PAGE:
Burma

Myanmar Navy to Join US-led Maritime Exercise in South China Sea

By Moe Myint 27 August 2019

YANGON—Myanmar’s navy said on Monday it is traveling to the Gulf of Thailand to take part in a five-day maritime exercise led by the United States with seven ASEAN navies.

The exercises, set next to the contested South China Sea, will take place the first week of September. 

The US placed sanctions earlier this year on top Myanmar military figures, making joint naval drills between the two countries controversial and possibly in opposition to stated US policy. 

Navy Chief of Staff Rear Admiral Moe Aung posted on Facebook using a different name Monday morning that his frigate F-12, a 100-crew-carrying ship known locally as Kyan Sitt Thar warship, has departed Yangon to take part in the ASEAN-US Maritime Exercise (AUMX). 

According to the military newspaper Myawaddy and the Facebook page of the Myanmar navy, a delegation is being led by Lieutenant Colonel Khun Aung Kyaw and naval drills are planned to take place from Sept. 2 to 6, with warships from at least seven ASEAN countries in the first-ever AUMX.

Regional experts say the US-led exercise is intended to strengthen ties between the US and ASEAN militaries in an effort to balance China’s maritime influence in the region, especially in the South China Sea.

In July 2019, the United States sanctioned the Myanmar military’s Commander-in-Chief, Min Aung Hlaing; its deputy chief, Vice General Soe Win; Major General Than Oo; and Major General Aung Aung, along with their family members, for what a UN fact-finding mission called the military’s “crimes against humanity” carried out against the country’s Rohingya Muslim minority in the western state of Rakhine with “genocidal intent” in 2017. The commanders and their families are barred from entering the United States.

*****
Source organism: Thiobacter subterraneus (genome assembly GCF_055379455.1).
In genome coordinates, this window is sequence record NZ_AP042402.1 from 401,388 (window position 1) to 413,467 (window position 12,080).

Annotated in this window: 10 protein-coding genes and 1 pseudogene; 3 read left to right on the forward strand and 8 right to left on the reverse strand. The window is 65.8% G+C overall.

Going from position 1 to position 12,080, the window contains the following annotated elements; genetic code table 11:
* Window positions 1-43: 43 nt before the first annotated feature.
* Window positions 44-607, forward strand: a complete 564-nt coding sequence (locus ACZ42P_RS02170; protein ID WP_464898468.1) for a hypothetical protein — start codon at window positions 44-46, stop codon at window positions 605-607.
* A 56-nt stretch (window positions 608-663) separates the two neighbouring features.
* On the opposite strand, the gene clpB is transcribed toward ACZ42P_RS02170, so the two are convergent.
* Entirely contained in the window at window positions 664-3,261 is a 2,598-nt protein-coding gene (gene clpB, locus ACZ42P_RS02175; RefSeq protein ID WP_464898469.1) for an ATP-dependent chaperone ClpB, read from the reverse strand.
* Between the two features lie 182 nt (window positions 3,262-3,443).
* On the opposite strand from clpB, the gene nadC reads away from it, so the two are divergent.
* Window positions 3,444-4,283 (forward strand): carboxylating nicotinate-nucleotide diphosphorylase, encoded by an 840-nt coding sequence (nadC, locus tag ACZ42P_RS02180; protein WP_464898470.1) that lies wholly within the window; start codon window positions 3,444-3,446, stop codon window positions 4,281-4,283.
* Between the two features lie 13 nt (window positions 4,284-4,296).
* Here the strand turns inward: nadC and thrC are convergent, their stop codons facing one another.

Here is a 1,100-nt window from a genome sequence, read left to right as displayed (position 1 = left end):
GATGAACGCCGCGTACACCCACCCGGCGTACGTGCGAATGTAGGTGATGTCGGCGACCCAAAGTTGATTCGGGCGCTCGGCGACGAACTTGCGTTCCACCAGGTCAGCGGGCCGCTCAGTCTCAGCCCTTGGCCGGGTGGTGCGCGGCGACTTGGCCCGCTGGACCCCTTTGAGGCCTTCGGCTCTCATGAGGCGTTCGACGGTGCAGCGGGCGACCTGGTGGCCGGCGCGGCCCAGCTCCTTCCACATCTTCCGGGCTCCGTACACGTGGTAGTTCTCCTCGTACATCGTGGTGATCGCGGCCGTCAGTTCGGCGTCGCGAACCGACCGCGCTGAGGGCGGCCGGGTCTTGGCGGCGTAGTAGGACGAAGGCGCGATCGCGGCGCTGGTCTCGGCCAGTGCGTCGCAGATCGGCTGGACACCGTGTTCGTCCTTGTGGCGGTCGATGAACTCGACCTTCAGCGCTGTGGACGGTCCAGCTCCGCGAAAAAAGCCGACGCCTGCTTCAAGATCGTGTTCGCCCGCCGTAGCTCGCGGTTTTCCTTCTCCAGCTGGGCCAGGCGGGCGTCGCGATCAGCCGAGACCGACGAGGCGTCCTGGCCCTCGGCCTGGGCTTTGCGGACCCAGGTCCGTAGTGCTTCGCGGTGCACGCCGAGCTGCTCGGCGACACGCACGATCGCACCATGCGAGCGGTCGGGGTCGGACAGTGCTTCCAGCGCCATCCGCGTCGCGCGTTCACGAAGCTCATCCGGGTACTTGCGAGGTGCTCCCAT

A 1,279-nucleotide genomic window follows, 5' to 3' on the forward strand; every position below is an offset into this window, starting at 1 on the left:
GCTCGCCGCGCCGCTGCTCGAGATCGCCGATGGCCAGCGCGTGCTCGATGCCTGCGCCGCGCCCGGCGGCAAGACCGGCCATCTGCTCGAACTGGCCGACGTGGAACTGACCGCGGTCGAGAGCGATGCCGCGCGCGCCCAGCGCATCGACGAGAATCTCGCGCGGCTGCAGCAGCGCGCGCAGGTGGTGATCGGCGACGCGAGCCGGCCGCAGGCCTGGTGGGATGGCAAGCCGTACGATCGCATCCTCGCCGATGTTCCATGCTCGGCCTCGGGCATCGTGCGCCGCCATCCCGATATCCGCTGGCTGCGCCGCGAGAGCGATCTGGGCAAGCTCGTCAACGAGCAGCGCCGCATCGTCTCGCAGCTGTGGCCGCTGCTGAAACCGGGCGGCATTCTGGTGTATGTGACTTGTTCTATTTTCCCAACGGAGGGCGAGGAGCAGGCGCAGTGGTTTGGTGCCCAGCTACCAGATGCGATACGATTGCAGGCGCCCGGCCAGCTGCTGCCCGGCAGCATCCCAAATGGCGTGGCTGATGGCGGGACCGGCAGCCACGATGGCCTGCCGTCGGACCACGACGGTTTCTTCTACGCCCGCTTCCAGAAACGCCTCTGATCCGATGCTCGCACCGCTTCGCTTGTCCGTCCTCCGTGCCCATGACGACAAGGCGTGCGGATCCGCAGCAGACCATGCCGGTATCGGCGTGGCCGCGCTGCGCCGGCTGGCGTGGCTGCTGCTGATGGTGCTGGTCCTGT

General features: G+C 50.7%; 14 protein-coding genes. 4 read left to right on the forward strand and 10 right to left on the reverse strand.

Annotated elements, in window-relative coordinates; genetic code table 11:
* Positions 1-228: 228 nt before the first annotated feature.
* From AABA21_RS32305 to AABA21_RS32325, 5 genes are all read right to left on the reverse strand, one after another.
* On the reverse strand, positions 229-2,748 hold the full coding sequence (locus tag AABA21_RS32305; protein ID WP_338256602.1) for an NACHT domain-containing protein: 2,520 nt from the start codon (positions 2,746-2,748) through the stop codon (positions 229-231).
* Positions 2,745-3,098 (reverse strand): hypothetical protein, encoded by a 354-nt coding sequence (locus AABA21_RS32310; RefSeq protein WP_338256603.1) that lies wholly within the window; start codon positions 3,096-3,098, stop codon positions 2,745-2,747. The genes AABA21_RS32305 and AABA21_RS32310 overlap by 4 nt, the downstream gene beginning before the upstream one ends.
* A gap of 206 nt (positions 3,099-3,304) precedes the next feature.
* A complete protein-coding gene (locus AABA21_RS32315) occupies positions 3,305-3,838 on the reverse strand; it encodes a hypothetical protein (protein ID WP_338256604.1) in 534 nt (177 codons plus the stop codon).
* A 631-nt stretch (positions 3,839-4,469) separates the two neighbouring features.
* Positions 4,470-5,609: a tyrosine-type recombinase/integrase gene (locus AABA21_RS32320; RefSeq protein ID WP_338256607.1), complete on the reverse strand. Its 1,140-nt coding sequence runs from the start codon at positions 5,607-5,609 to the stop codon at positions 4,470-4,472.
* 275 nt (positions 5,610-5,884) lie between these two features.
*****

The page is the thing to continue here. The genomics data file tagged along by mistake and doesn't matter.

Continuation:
Snr-Gen Min Aung Hlaing (center), Vice Snr-Gen Soe Win (left of center) and other senior military officials arrive at the 21st Century Panglong Conference in Naypyitaw in July 2018. / Htet Wai / The Irrawaddy

The military campaign drove more than 730,000 Rohingya from northern Rakhine State int0 neighboring Bangladesh, creating the world’s largest refugee camp. Repatriation efforts between the two countries have stalled, with many Rohingya reportedly afraid to return. At the first scheduled repatriation last week, no Rohingya refugees show up.  

In 2016, the Obama administration officially lifted sanctions on Myanmar after a visit to the US by de facto leader Daw Aung San Suu Kyi, though some restrictions remained, including an embargo on arms sales and several companies with links to North Korean arms trading. 

The Irrawaddy reached out to the US Embassy in Yangon via email Monday but had not yet received a response as of early Tuesday afternoon. 

Contacted by email Tuesday, the US State Department told The Irrawaddy that “Final planning is being conducted” and that “details will be released closer to the start of the exercise.” 

In a statement released on Aug. 2, the department said it would be co-hosting the inaugural AUMX with Thailand to “build capacity in maritime domain awareness, information sharing, and sea interdiction” among ASEAN militaries and navies.

Last October, an ASEAN-China maritime exercise took place off the coast of Zhanjiang, in Guangdong province.

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